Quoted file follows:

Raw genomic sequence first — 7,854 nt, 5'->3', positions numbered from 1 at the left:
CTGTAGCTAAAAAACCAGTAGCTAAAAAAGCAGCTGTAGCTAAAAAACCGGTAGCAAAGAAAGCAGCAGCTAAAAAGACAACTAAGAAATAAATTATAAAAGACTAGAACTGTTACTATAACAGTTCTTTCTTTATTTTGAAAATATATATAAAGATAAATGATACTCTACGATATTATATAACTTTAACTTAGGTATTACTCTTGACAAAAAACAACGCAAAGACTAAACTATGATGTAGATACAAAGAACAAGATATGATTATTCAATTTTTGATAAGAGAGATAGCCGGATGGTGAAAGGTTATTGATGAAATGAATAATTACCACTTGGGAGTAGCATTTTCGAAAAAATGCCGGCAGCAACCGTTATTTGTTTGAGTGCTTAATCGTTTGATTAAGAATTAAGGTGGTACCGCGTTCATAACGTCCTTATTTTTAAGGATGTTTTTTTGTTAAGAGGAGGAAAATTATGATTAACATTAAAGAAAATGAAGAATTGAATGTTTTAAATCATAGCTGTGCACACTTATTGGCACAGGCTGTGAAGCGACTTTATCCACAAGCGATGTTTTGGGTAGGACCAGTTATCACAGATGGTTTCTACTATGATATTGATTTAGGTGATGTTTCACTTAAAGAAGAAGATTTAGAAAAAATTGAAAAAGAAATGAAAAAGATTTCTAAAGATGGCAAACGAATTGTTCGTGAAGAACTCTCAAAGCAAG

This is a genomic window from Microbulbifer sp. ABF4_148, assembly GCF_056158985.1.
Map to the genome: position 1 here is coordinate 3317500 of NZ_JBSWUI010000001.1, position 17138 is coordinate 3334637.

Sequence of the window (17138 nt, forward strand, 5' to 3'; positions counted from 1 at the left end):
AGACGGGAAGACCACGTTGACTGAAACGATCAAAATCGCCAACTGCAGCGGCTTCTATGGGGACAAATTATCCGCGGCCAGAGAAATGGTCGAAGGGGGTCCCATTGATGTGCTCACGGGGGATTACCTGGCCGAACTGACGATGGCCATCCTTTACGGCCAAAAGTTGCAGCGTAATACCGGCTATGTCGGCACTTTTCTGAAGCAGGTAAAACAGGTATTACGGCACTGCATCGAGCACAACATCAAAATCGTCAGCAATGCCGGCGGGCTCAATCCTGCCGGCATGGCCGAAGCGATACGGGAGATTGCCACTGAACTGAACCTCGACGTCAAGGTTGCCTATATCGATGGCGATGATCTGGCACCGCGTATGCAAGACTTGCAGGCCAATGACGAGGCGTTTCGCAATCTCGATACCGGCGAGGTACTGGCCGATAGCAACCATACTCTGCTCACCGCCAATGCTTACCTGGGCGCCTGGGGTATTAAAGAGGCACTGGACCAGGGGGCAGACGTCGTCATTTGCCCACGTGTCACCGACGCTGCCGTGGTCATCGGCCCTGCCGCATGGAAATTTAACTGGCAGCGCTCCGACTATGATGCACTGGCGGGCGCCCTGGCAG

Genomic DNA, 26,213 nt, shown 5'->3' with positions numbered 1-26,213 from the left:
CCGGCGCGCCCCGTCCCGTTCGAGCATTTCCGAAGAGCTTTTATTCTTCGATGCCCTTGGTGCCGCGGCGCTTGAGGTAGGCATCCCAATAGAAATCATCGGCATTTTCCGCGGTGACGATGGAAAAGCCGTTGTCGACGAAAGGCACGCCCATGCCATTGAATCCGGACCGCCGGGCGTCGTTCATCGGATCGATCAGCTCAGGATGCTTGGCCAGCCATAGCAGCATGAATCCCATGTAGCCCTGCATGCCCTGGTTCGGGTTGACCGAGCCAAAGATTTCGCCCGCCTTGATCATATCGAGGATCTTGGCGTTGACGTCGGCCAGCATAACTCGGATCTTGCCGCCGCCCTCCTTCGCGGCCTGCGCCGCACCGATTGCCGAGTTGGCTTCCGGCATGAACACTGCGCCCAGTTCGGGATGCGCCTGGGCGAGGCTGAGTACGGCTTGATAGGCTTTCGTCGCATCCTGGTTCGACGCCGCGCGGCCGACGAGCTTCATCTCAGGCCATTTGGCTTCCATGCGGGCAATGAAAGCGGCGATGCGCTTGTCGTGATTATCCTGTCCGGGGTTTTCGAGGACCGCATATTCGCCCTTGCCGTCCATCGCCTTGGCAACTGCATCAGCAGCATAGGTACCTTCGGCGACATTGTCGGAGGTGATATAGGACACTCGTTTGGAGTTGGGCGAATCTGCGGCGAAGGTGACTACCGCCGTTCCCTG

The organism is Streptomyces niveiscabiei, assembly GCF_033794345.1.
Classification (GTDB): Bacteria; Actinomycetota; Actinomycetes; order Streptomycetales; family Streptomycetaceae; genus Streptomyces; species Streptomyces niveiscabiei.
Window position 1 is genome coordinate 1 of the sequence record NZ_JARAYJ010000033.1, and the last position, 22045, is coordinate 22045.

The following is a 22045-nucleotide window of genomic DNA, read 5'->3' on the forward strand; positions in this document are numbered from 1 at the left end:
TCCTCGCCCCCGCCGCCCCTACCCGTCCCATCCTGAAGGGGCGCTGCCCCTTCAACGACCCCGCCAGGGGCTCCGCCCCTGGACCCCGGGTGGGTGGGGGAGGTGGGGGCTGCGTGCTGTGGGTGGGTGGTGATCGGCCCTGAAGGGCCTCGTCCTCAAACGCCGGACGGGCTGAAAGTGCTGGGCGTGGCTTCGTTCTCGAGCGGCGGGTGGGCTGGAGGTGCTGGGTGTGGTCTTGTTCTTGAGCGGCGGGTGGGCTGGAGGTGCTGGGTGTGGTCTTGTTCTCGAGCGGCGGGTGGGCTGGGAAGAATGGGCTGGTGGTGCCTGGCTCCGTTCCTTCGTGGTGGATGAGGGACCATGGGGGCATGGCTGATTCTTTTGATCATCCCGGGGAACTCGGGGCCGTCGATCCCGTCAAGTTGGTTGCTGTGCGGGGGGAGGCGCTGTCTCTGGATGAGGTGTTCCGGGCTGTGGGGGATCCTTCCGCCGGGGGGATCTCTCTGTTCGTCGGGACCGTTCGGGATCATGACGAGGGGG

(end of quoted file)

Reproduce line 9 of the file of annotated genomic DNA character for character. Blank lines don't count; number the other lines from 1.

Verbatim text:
The organism is Streptomyces niveiscabiei, assembly GCF_033794345.1.